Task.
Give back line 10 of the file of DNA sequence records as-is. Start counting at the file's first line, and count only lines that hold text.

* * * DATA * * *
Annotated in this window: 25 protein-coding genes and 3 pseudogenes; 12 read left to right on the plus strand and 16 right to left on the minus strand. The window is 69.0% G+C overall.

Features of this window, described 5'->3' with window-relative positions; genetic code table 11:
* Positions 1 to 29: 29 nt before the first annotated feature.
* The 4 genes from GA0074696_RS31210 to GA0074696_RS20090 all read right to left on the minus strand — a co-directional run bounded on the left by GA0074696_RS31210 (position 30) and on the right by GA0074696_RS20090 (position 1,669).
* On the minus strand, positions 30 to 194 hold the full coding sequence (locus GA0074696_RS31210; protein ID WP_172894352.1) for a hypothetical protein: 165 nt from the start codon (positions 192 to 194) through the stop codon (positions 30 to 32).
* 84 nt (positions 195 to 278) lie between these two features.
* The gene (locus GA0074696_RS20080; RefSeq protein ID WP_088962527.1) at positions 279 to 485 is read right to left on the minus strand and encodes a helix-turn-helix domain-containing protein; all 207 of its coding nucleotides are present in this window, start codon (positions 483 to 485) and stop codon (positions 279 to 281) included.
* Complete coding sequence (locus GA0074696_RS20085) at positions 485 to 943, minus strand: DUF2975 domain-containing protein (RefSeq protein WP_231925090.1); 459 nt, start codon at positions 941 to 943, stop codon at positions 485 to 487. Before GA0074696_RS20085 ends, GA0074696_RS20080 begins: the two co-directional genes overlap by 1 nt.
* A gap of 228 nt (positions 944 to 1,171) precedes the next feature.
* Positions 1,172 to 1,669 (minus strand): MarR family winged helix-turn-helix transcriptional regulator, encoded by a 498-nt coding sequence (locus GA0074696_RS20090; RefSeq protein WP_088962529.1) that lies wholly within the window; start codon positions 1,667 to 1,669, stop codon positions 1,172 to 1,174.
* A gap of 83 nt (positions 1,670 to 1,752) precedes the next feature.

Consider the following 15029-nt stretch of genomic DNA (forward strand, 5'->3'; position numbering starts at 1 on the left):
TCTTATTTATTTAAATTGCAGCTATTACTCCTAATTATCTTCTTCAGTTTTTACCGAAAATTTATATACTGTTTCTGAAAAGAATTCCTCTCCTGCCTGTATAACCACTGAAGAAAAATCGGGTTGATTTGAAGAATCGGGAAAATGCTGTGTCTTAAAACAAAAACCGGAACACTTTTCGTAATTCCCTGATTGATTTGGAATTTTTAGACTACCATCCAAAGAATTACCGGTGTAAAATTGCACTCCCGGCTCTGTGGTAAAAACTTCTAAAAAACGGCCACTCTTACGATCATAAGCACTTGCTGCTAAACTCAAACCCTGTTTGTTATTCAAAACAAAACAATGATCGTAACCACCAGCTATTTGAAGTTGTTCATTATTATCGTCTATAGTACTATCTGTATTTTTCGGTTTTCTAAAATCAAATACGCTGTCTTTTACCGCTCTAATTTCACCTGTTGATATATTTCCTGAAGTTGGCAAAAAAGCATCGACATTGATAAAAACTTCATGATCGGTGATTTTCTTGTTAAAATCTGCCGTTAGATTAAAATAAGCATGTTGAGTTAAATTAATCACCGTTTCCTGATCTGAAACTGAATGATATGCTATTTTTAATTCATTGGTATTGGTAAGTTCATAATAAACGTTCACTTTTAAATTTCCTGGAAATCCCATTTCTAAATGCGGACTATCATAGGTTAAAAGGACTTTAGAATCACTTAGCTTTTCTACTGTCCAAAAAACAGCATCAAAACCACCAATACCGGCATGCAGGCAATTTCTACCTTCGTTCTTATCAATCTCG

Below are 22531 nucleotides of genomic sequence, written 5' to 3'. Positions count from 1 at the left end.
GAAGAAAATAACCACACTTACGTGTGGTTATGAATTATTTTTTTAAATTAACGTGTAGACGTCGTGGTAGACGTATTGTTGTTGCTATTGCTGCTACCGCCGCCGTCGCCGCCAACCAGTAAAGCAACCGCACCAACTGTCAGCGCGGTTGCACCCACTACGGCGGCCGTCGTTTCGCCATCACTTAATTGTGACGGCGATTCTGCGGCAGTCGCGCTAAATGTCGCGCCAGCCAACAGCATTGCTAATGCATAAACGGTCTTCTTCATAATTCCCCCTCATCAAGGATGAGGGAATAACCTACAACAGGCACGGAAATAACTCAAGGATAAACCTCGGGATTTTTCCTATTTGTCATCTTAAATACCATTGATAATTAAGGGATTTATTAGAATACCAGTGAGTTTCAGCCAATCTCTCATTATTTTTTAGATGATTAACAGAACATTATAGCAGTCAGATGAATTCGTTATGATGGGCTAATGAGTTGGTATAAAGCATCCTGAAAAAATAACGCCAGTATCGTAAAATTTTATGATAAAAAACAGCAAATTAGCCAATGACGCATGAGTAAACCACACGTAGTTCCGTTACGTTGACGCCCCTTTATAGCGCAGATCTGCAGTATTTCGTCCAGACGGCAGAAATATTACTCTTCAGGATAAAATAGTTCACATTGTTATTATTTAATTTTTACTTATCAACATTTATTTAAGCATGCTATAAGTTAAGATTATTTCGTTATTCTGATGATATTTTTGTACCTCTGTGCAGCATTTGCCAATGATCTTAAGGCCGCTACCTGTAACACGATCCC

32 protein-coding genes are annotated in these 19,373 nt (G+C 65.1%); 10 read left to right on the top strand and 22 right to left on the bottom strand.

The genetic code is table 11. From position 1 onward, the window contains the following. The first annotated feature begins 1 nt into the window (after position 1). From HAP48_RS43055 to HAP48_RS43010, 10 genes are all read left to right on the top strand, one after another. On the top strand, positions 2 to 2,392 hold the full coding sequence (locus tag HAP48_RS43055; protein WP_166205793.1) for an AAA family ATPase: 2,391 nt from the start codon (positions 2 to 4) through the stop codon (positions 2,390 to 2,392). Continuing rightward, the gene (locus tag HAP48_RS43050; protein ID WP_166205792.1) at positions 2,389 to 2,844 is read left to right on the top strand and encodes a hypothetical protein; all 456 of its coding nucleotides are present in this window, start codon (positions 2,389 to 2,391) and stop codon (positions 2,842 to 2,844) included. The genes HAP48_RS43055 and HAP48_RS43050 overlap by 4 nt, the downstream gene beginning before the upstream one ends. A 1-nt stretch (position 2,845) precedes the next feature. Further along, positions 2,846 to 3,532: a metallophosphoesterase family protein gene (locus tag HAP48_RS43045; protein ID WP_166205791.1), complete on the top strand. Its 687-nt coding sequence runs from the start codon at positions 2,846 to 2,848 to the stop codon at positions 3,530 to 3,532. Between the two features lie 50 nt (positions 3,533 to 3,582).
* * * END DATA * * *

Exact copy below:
* Positions 1,172 to 1,669 (minus strand): MarR family winged helix-turn-helix transcriptional regulator, encoded by a 498-nt coding sequence (locus GA0074696_RS20090; RefSeq protein WP_088962529.1) that lies wholly within the window; start codon positions 1,667 to 1,669, stop codon positions 1,172 to 1,174.